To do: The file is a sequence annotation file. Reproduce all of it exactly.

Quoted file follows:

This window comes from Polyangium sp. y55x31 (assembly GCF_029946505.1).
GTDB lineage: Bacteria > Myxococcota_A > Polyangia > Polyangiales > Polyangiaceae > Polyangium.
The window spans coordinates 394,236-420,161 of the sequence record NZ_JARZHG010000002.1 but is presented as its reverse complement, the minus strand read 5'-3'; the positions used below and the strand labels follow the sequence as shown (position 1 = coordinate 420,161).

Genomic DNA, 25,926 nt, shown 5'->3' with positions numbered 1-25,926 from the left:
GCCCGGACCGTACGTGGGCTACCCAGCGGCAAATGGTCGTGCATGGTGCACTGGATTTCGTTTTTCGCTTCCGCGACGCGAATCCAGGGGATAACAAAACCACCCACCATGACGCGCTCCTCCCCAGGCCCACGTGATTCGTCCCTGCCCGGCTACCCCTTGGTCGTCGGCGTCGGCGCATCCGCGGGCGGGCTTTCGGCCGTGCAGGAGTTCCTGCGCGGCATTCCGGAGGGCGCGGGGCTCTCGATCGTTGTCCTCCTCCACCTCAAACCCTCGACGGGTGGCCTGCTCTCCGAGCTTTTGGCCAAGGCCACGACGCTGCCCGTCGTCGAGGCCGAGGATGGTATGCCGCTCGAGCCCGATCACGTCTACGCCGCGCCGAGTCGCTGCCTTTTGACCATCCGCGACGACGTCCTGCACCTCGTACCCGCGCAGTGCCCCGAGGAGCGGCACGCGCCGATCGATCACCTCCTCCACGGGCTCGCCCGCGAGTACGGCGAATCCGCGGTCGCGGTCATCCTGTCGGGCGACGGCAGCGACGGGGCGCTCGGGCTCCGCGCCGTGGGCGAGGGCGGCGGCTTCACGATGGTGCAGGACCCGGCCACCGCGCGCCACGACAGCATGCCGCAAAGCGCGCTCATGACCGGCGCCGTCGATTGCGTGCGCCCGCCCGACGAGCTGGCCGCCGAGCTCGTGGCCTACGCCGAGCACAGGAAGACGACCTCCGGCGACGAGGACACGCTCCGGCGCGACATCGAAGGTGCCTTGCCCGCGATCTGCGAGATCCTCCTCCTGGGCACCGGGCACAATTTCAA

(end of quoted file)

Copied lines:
This window comes from Polyangium sp. y55x31 (assembly GCF_029946505.1).
GTDB lineage: Bacteria > Myxococcota_A > Polyangia > Polyangiales > Polyangiaceae > Polyangium.
The window spans coordinates 394,236-420,161 of the sequence record NZ_JARZHG010000002.1 but is presented as its reverse complement, the minus strand read 5'-3'; the positions used below and the strand labels follow the sequence as shown (position 1 = coordinate 420,161).

Genomic DNA, 25,926 nt, shown 5'->3' with positions numbered 1-25,926 from the left:
GCCCGGACCGTACGTGGGCTACCCAGCGGCAAATGGTCGTGCATGGTGCACTGGATTTCGTTTTTCGCTTCCGCGACGCGAATCCAGGGGATAACAAAACCACCCACCATGACGCGCTCCTCCCCAGGCCCACGTGATTCGTCCCTGCCCGGCTACCCCTTGGTCGTCGGCGTCGGCGCATCCGCGGGCGGGCTTTCGGCCGTGCAGGAGTTCCTGCGCGGCATTCCGGAGGGCGCGGGGCTCTCGATCGTTGTCCTCCTCCACCTCAAACCCTCGACGGGTGGCCTGCTCTCCGAGCTTTTGGCCAAGGCCACGACGCTGCCCGTCGTCGAGGCCGAGGATGGTATGCCGCTCGAGCCCGATCACGTCTACGCCGCGCCGAGTCGCTGCCTTTTGACCATCCGCGACGACGTCCTGCACCTCGTACCCGCGCAGTGCCCCGAGGAGCGGCACGCGCCGATCGATCACCTCCTCCACGGGCTCGCCCGCGAGTACGGCGAATCCGCGGTCGCGGTCATCCTGTCGGGCGACGGCAGCGACGGGGCGCTCGGGCTCCGCGCCGTGGGCGAGGGCGGCGGCTTCACGATGGTGCAGGACCCGGCCACCGCGCGCCACGACAGCATGCCGCAAAGCGCGCTCATGACCGGCGCCGTCGATTGCGTGCGCCCGCCCGACGAGCTGGCCGCCGAGCTCGTGGCCTACGCCGAGCACAGGAAGACGACCTCCGGCGACGAGGACACGCTCCGGCGCGACATCGAAGGTGCCTTGCCCGCGATCTGCGAGATCCTCCTCCTGGGCACCGGGCACAATTTCAA